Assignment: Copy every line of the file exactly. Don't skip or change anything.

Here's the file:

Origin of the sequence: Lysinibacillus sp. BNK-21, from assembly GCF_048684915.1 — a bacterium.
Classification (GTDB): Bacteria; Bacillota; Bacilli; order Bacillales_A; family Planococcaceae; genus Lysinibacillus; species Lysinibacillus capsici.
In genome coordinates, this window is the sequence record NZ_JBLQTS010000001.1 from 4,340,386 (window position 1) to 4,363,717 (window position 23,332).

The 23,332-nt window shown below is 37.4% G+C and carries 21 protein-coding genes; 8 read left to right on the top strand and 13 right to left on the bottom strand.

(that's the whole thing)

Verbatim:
Origin of the sequence: Lysinibacillus sp. BNK-21, from assembly GCF_048684915.1 — a bacterium.
Classification (GTDB): Bacteria; Bacillota; Bacilli; order Bacillales_A; family Planococcaceae; genus Lysinibacillus; species Lysinibacillus capsici.
In genome coordinates, this window is the sequence record NZ_JBLQTS010000001.1 from 4,340,386 (window position 1) to 4,363,717 (window position 23,332).

The 23,332-nt window shown below is 37.4% G+C and carries 21 protein-coding genes; 8 read left to right on the top strand and 13 right to left on the bottom strand.